# Korean Counting Units

In this lesson, you will learn about **Korean counting units**, and how to ask and answer ‘**How many?**‘ in Korean. In order to ask and answer ‘How many?’ in Korean, you need to know **Korean numbers** and **Korean counting units**. In the previous lesson, you learned Sino Korean numbers and native Korean numbers.

In this lesson, we will teach you how to ask ‘How many?’ in Korean and how to use Korean counting units together with Korean numbers to answer this question. First, let’s look at the basic way to say ‘How many?’ in Korean.

## ‘How Many?’ In Korean

Before we learn about Korean counting units, let’s first look at how to say ‘How many?’ in Korean. In English, the word ‘how’ has different functions. For example, when asking ‘How many?’ , ‘How much?’, ‘How did you do that?’, etc, in English, the word ‘how’ is the same In Korean, however, there are 6 different ways to say ‘How’ in Korean.

In a previous lesson, you learned that ‘How much is it?‘ in Korean is ‘**얼마예요?**‘. In this sentence, ‘how’ is **얼마** and **예요** is an ending which means ‘is equals to’. When asking ‘How many?’ in Korean, a different word for ‘how’ is used. So, how do you say ‘how many’ in Korean?

The most basic way to ask how many in Korean is **몇 개예요?** [myeot gae-ye-yo]. This is made up of **몇** (how many) + **개** (a Korean counting unit meaning ‘thing’) + **예요** (ending which means ‘is equals to’).

As this way of saying ‘How many?’ in Korean includes the Korean counting unit **개**, meaning ‘thing’, this literally means ‘How many things?’ or ‘How many are there?’. This can be used in many situations to ask about how many objects there are. Here are some other example sentences using the Korean counting unit **개**:

English | Korean | Listen |
---|---|---|

How many did you buy? | 몇 개 샀어요? | |

I bought one. | 한 개 샀어요. | |

How many did you eat? | 몇 개 먹었어요? | |

I ate two. | 두 개 먹었어요. | |

How many do you have? / How many are there? | 몇 개 있어요? | |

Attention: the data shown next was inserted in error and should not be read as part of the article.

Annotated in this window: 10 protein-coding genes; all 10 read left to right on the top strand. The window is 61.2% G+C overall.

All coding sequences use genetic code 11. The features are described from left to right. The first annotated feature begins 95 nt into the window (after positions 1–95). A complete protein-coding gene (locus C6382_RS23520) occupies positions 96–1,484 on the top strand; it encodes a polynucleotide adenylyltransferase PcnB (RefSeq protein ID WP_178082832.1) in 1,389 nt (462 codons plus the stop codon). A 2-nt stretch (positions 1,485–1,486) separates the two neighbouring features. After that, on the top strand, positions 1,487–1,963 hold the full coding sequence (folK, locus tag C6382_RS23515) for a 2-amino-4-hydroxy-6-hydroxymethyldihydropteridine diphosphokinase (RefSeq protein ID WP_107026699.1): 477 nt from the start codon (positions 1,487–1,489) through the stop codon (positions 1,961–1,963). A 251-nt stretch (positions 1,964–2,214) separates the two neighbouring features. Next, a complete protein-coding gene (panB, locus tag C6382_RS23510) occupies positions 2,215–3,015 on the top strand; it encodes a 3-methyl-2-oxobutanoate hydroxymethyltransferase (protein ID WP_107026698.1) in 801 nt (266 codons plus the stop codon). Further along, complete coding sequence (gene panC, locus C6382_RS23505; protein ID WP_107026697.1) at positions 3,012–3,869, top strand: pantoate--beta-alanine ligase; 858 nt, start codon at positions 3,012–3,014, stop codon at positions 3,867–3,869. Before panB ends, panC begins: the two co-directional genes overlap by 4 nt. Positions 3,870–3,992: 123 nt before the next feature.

I have five./There are five. | 다섯 개 있어요. |

## Korean Counting Units

The Korean counting unit **개** cannot be used in all situations. There are many different counting units in Korean and if you don’t know a particular counting unit you can usually just use **개** instead. However, you cannot use **개** when referring to people, animals, or actions. Instead, you should use the correct counting unit.

English | Korean | Listen |
---|---|---|

counting unit for people | 명 | |

How many people? | 몇 명이에요? | |

counting unit for animals | 마리 | |

How many animals? | 몇 마리예요? | |

counting unit for actions | 번 | |

How many times did you see that movie? | 그 영화 몇 번 봤어요? |

### Common Korean Counting Units

Here are some of the most common Korean counting units:

Counting Unit | Korean | Listen |
---|---|---|

bottles | 병 | |

glasses/cups | 잔 | |

bowls | 그릇 | |

plates | 접시 | |

‘pieces’ or ‘slices’ | 조각 | |

books | 권 | |

cars | 대 | |

tickets | 장 |

### Korean Counting Units – Review Quiz

Check how many of these Korean counting units you can remember with this fun review quiz.

## Counting In Korean

When counting things in Korean and answering the question ‘How many?’, native Korean numbers are used. However, native Korean numbers only go up to 99. If you are counting anything that is more than 99 things, then sino-Korean numbers are used. To review native and sino-Korean numbers, check out our complete guide to numbers in Korean.

Another important thing to remember is that when adding a counting unit to numbers 1,2,3, 4, and 20 the words for these numbers change slightly. Let’s look at some examples:

- ‘One Thing’ in Korean is
**하나**(one) +**개**(counting unit meaning ‘thing’) =**한 개**(not**하나 개**) - ‘Two People’ in Korean is
**둘**(two) +**명**(counting unit for people) =**두 명**(not**둘 명**) - ‘Three Bottles’ in Korean is
**셋**(three) +**병**(counting unit for bottles) =**세 병**(not 셋 병) - ‘Four Glasses’ in Korean is
**넷**(four) +**잔**(counting unit for glasses) =**네 잔**(not 넷 잔) - ‘Twenty Birds’ in Korean is
**스물**(twenty) +**마리**(counting unit for birds) =**스무 마리**(not 스물 마리)

For all other native Korean numbers and Sino-Korean numbers for things more than 99, the word doesn’t change. Simply add the counting unit after the number to say how many of that thing there are. Here are some useful example sentences using counting units in Korean. The counting units are in bold.

English | Korean | Listen |
---|---|---|

Give me one bottle of cola, please. | 콜라 한 병 주세요. | |

How many people? | 몇 명이에요? | |

Four people. | 네 명이에요. | |

Give me two glasses, please. | 두 잔 주세요. | |

Give me one bowl of rice, please. | 밥 한 그릇 주세요. |

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